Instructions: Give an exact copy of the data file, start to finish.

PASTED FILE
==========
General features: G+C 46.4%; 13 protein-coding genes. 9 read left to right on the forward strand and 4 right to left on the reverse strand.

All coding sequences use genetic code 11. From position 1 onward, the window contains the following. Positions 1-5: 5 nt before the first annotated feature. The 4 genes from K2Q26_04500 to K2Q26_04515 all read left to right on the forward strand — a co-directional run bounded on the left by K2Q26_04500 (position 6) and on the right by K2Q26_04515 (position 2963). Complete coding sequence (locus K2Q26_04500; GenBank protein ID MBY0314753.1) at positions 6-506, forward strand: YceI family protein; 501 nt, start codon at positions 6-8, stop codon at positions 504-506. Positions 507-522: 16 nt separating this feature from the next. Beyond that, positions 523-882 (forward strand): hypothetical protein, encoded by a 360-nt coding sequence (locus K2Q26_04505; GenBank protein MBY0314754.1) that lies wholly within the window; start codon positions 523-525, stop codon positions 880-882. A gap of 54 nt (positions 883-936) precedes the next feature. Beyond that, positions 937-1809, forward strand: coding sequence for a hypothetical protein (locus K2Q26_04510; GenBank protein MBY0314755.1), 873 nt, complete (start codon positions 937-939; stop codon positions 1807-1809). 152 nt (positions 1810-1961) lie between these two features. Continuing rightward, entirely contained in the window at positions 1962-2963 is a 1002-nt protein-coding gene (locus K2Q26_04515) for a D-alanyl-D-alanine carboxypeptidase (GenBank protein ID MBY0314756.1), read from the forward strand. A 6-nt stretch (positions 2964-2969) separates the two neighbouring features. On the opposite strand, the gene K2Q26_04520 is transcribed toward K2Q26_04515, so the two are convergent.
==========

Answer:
General features: G+C 46.4%; 13 protein-coding genes. 9 read left to right on the forward strand and 4 right to left on the reverse strand.

All coding sequences use genetic code 11. From position 1 onward, the window contains the following. Positions 1-5: 5 nt before the first annotated feature. The 4 genes from K2Q26_04500 to K2Q26_04515 all read left to right on the forward strand — a co-directional run bounded on the left by K2Q26_04500 (position 6) and on the right by K2Q26_04515 (position 2963). Complete coding sequence (locus K2Q26_04500; GenBank protein ID MBY0314753.1) at positions 6-506, forward strand: YceI family protein; 501 nt, start codon at positions 6-8, stop codon at positions 504-506. Positions 507-522: 16 nt separating this feature from the next. Beyond that, positions 523-882 (forward strand): hypothetical protein, encoded by a 360-nt coding sequence (locus K2Q26_04505; GenBank protein MBY0314754.1) that lies wholly within the window; start codon positions 523-525, stop codon positions 880-882. A gap of 54 nt (positions 883-936) precedes the next feature. Beyond that, positions 937-1809, forward strand: coding sequence for a hypothetical protein (locus K2Q26_04510; GenBank protein MBY0314755.1), 873 nt, complete (start codon positions 937-939; stop codon positions 1807-1809). 152 nt (positions 1810-1961) lie between these two features. Continuing rightward, entirely contained in the window at positions 1962-2963 is a 1002-nt protein-coding gene (locus K2Q26_04515) for a D-alanyl-D-alanine carboxypeptidase (GenBank protein ID MBY0314756.1), read from the forward strand. A 6-nt stretch (positions 2964-2969) separates the two neighbouring features. On the opposite strand, the gene K2Q26_04520 is transcribed toward K2Q26_04515, so the two are convergent.